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What is the Sub7/Sub8 Project?

The buzz is starting to build for Sub7 and Sub8. What will it look like?

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UPDATED: May 30 – Alistair Brownlee has pulled out due to injury and will be replaced by Joe Skipper.

On June 5 (or 6), two men and two women will attempt to do what the Breaking2 marathon project did for running. In an organized, team-backed broadcasted effort on a speedtrack and full of spectacle, Kristian Blummenfelt and newly named Joe Skipper will try to break seven hours in the 140.6-mile iron-distance, while Nicola Spirig and Kat Matthews will try to break eight hours.

But this isn’t a regular race. There are pacers, a racetrack, custom-made equipment, and a schedule aimed at optimizing weather conditions. How will it all go down? And, wait, explain it again?

RELATED: Can A Triathlete Really Break 7 Hours Over The Iron Distance?

What is Sub7/Sub8?

Officially two projects called Phoenix Sub7 powered by Zwift and Phoenix Sub8 powered by Zwift, the race/exhibition/stunt is sponsored by the Pho3nix Foundation, a group founded by Polish businessman and triathlete Sebastian Kulczyk. The mission of the foundation is to inspire sport and activity in young people and be “a positive example of the health and happiness that sport brings.” This includes youth community programs, a team of top pros, and the Sub7/8 project—meant to inspire with the motto “defy the impossible.”

The Sub7/8 effort will cover the standard iron-distance of 140.6 miles: 2.4 miles of swimming (3.8km), 112 miles of biking (180km), and 26.2 miles of running (42km). It will be contested one of two days in Germany (June 5-6), in order to optimize weather. The course will feature a point-to-point swim that goes straight across a man-made lake and athletes will then bike down a large highway (utilizing wind conditions) to the famous and fast racetrack Dekra Lausitzring—where they will finish the ride and complete the full run. The men and women will go separately in two different head-to-head races.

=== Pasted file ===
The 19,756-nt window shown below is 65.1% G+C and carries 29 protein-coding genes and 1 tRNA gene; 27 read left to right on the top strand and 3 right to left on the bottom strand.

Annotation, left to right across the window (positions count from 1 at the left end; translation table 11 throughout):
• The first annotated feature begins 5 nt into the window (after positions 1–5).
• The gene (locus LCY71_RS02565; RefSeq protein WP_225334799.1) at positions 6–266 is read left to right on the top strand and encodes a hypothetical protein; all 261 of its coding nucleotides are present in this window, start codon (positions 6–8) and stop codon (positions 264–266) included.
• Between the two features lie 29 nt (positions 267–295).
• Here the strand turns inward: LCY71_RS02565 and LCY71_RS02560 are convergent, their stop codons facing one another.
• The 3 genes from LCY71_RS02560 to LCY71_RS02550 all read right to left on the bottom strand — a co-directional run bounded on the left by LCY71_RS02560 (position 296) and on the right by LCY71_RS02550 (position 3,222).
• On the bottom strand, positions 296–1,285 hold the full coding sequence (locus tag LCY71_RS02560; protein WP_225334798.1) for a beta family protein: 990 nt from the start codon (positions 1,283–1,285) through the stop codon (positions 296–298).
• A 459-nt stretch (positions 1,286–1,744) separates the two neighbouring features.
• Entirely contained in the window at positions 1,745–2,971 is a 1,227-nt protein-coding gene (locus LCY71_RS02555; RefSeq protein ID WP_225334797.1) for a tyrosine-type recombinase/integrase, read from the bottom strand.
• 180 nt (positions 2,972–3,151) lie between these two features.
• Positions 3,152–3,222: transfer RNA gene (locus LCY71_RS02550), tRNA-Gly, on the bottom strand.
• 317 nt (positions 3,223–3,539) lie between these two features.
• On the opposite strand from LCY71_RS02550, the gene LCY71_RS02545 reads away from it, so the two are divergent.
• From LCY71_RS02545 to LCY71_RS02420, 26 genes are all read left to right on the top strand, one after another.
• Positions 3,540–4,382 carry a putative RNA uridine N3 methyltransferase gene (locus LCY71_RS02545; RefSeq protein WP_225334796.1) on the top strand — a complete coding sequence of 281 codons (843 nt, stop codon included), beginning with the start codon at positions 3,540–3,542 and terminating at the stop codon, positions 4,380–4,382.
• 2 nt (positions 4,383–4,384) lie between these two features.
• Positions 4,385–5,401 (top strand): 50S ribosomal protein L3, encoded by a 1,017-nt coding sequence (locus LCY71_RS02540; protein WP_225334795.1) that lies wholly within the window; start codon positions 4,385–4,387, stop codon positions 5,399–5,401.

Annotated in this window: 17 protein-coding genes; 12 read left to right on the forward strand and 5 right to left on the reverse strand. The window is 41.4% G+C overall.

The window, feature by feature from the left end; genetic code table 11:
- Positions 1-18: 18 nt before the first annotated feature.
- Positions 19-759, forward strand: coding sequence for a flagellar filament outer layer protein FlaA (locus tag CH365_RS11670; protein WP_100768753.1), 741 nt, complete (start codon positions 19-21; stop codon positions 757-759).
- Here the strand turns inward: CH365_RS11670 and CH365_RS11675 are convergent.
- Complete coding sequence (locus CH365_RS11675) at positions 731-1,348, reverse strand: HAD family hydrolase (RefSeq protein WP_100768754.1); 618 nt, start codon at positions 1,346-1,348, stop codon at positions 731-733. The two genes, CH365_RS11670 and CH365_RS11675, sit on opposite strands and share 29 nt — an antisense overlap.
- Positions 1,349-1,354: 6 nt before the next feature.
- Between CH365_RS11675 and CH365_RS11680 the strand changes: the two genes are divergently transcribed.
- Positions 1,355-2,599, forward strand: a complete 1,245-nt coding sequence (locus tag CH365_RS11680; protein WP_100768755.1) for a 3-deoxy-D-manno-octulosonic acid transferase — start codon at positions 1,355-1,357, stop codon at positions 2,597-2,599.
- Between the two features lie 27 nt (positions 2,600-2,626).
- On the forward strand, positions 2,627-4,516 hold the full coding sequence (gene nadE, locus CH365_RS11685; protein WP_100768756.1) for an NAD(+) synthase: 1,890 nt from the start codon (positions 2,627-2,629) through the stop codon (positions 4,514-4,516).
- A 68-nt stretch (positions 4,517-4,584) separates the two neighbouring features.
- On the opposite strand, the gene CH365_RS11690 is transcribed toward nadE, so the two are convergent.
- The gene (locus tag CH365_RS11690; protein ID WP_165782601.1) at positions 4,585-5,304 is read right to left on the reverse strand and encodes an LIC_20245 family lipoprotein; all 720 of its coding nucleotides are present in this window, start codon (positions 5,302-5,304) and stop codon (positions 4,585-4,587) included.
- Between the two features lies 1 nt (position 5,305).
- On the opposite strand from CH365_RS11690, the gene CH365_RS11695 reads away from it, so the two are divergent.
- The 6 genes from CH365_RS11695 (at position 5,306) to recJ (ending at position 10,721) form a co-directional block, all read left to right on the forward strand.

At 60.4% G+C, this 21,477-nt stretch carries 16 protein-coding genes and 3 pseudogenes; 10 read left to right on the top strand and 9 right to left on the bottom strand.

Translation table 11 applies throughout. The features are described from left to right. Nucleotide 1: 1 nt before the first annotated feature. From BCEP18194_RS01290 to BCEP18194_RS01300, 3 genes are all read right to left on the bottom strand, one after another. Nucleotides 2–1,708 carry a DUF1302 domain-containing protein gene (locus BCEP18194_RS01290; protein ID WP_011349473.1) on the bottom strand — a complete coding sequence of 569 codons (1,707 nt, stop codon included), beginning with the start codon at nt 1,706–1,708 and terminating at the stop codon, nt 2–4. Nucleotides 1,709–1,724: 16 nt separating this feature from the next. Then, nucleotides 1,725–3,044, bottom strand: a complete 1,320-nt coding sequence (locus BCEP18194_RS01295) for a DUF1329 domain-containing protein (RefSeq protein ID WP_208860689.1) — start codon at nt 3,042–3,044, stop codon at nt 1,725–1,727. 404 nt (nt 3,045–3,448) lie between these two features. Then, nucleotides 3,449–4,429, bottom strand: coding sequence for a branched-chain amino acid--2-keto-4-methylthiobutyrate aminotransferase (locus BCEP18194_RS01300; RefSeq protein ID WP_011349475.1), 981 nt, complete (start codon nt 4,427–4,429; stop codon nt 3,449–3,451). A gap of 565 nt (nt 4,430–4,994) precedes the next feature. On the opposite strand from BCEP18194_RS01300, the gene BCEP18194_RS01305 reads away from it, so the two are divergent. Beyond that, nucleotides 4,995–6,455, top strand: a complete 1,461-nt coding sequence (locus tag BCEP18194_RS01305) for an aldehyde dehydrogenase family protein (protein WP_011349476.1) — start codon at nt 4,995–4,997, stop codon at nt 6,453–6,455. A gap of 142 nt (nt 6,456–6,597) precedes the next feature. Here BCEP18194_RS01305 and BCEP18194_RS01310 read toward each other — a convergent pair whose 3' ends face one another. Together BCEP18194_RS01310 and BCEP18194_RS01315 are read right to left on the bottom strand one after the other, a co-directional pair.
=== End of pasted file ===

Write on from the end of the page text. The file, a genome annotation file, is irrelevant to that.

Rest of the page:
On the men’s side double Olympic gold medalist Alistair Brownlee was replaced at the last minute, on May 30, by Joe Skipper due to injury; he’ll join newly crowned Ironman world champ (and also an Olympic gold medalist) Kristian Blummenfelt. For the women, we’ve got another Olympic gold medalist in Nicola Spirig and Ironman world championship runner-up Kat Matthews, who replaced Lucy Charles-Barclay after Charles-Baclay pulled out with an injury.

The rules of Sub7/Sub8

There are no rules.

OK, kidding, there are rules; they’re just not the same rules you’re used to seeing in triathlon. Drafting is allowed with a team of pacers and non-traditional equipment is also permitted—and expect some cutting edge equipment never seen before. Athletes will be subject to World Anti-Doping Agency rules, as well as other standard triathlon rules like “no drafting off rival teams” and “no fins or paddles.” The full rules are available here. However, the effort is not officially sanctioned nor recognized by a governing body.

The four athletes will utilize teams of pacers on all three legs (and teams of gear experts, nutritionists, logistics managers, and scientists). How exactly they maximize their pacers will vary based on each athletes’ strategy. Each of the athletes announced their teams of cycling pacers last week—with more to come.

Can it be done?

That’s the big question, isn’t it? Triathlon records, especially long-course and Ironman records, can be complicated. There are no official record books and, because courses and conditions can vary so much, it’s also widely acknowledged that there is no equivalent to running’s sanctioned courses and certified records.

All that being said: The fastest current Ironman or Iron-distance times are 7:21:12 (set by Blummenfelt at Cozumel last year) and 8:18:13 (set by Chrissie Wellington at Challenge Roth in 2011).

In order to break seven hours would take approximately a: 40-minute swim, a 3:45 bike, and a 2:30 run (with 5 minutes for transitions). That breaks down to swimming 1:03/100m (or :57/100yds), an average speed on the bike of 30mph, and 5:43/mile on the run.

For eight hours: a 45-minute swim, a 4:15 bike, and a 2:55 run. That breaks down to 1:11/100m (1:04/100y), an average of 26.3mph on the bike, and running 6:40/mile.

RELATED: What is the Ironman World Record? It’s Complicated

How can you watch it?

The event will mostly likely take place June 5, with June 6 as a back-up in case of weather. The broadcast is scheduled to start at 6:30 a.m. CEST (local time) on the chosen day—which is 12:30 a.m. ET in the U.S. and 9:30 p.m. PT the night before on the West Coast. Women will go off at 7 a.m. CEST (1 a.m. ET) and men will follow an hour later.

The event will be streamed live on and on their Youtube and Pho3nix Foundation Facebook page. The broadcast will include commentary from Chris McCormack, Belinda Granger, Robbie McEwen, and Vicky Holland. A limited number of tickets are available to watch in-person. Or you can also participate in a series of 8-week Zwift events in the lead-up.